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Gaza attacks widen gap between Israel's Arab parties, Gantz in coalition talks

The Israeli assassination of an Islamic Jihad leader and the killing of 32 Palestinians, including women and children, has ended any possibility of engagement by the Arab Joint List with Blue and White party leader Benny Gantz.

The possibility that the Arab Joint list will play some role in helping Benny Gantz, head of the Blue and White party, create a minority government has all but ended with the latest strikes on the Gaza Strip and Gantz’s public support for the attacks.

Johnny Mansour, a Haifa-based historian and political science lecturer at Beit Berl College in Israel, told Al-Monitor talks between the Joint List and Gantz are over. “It is clear that these talks are over — while the discussion was never about joining the coalition but supporting it from outside with the aim of pushing [Benjamin] Netanyahu out [of coalition talks]. However, Netanyahu superseded this possibility by his attack on Gaza and forced Gantz’s hand by having the former chief of staff support the attacks on Gaza.”

Mansour concluded the result is clear: “Gantz is much closer to Netanyahu than he is to the Joint List.”

The Joint List is made up of four parties: Hadash, headed by Ayman Odeh; the Arab Movement for Change, headed by Ahmad Tibi; Ra'am, headed by Mansour Abbas; and Balad, headed by Mtanes Shehadeh.

While 10 out of the 13 elected members of the Joint List had recommended to Israel’s president that Gantz form the next government, the three Balad members of Knesset were opposed — which is why Netanyahu was given the first offer to try and form a coalition government, and he failed.

Uri Dromi, former head of the Israeli government press office and director general of the Jerusalem Press Club, told Al-Monitor the Gaza round didn't help. Dromi, however, insisted the “support” of Gantz by the Joint List was lukewarm to start with. He said, “The support from the Joint List was emanating more from the hate of Bibi [Netanyahu] rather than the embracing of Gantz who, as chief of staff of the IDF, commanded a bigger onslaught on Gaza than the current one.”

Dromi doesn’t believe the rapprochement with Gantz is dead; instead, he believes the pragmatic approach of the Joint List is influenced by pressure from their base to move away from trumpeting the Palestinian national causes toward integrating into Jewish Israeli society. “Gantz, therefore, seems like the lesser evil, and I assess that they will continue supporting him while voicing their bitterness over Gaza,” said Dromi.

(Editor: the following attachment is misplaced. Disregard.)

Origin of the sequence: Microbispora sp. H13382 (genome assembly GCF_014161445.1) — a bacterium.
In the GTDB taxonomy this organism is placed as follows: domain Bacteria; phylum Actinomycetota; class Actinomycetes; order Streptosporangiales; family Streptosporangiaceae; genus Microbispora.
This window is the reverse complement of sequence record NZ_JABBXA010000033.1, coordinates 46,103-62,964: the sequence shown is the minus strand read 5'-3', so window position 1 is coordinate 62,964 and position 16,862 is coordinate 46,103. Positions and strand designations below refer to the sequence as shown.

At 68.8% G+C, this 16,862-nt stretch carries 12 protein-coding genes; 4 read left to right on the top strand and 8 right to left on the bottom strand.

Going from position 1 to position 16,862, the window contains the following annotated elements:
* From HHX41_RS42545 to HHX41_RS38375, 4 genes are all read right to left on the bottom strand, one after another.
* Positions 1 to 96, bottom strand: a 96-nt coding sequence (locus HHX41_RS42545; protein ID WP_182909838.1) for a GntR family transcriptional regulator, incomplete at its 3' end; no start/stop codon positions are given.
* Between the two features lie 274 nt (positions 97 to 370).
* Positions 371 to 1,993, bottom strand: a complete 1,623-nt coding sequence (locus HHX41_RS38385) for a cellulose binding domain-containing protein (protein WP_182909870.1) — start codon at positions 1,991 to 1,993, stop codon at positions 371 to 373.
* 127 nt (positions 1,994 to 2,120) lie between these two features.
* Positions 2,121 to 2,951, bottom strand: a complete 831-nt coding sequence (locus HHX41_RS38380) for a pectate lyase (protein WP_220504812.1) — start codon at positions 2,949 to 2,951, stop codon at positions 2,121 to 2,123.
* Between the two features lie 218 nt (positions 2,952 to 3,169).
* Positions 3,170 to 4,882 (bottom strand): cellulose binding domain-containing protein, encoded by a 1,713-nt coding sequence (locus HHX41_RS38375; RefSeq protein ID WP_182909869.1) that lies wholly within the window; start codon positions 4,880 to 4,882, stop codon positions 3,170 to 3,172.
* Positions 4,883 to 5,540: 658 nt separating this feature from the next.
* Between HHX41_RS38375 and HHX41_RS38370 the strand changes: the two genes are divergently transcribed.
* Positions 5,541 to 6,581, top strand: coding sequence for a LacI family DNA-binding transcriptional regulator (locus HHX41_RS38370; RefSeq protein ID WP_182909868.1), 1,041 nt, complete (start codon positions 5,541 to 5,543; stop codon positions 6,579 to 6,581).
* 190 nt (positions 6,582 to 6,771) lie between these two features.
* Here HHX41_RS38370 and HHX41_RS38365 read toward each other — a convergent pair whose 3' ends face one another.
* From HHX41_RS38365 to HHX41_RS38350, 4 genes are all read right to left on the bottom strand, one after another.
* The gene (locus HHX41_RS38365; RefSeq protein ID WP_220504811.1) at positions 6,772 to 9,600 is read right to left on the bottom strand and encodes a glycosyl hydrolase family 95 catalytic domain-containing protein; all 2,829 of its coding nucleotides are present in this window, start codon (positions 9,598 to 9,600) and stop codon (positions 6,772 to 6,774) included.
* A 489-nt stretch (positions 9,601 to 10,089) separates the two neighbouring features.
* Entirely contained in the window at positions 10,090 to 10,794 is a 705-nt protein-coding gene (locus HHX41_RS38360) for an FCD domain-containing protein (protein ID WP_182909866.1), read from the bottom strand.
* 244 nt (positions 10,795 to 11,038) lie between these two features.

Although they didn’t comment about coalition talks — and attempts to seek their response on the issue by Al-Monitor were not responded to — Joint List Knesset members were very vocal in their opposition to the attacks on Gaza.

Odeh, head of the Joint List who was chosen as one of Time Magazine’s top 100 rising stars, attacked Netanyahu when he tweeted Nov. 12 that the Israeli prime minister is acting in his own personal interest. “A cynical man who lost two consecutive elections will leave only scorched earth in a desperate attempt to remain in office,” Odeh tweeted, adding, “For 10 years, he has risen every morning with the aim of deepening the occupation [of the West Bank] and distancing the chances for peace."

Joint List members participated in a Tel Aviv protest rally Nov. 12 calling for peace between Arabs and Israelis. Aida Touma Suleiman, a Knesset member from the Hadash Party, called on Israelis not to believe what Netanyahu says. “Don't let Netanyahu mislead you; he doesn't want good for you. He only wants security for his position as prime minister,” Touma Suleiman said during the protest rally, calling those who rushed to back the assassination of the Palestinian leader sheep.

Speaking at the Knesset Nov. 14, Netanyahu accused members of the Joint List of encouraging terrorism. Tibi responded, “You are lying and inciting against us.” Knesset Speaker Yuli Edelstein subsequently sent Tibi out of the chamber, and Joint List members exited the plenum hall in protest and solidarity with Tibi.

While the attack by Netanyahu on Gaza appears to have been largely influenced by his own political demise, the fact is that the action in Gaza forced Gantz’s hand — he had no political choice but to publicly coordinate with Netanyahu and publicly endorse the Gaza strike. By doing so, Gantz pushed himself away from any potential cooperation with the Arab Joint List and forced himself to find a coalition solution with Avigdor Liberman or Netanyahu.

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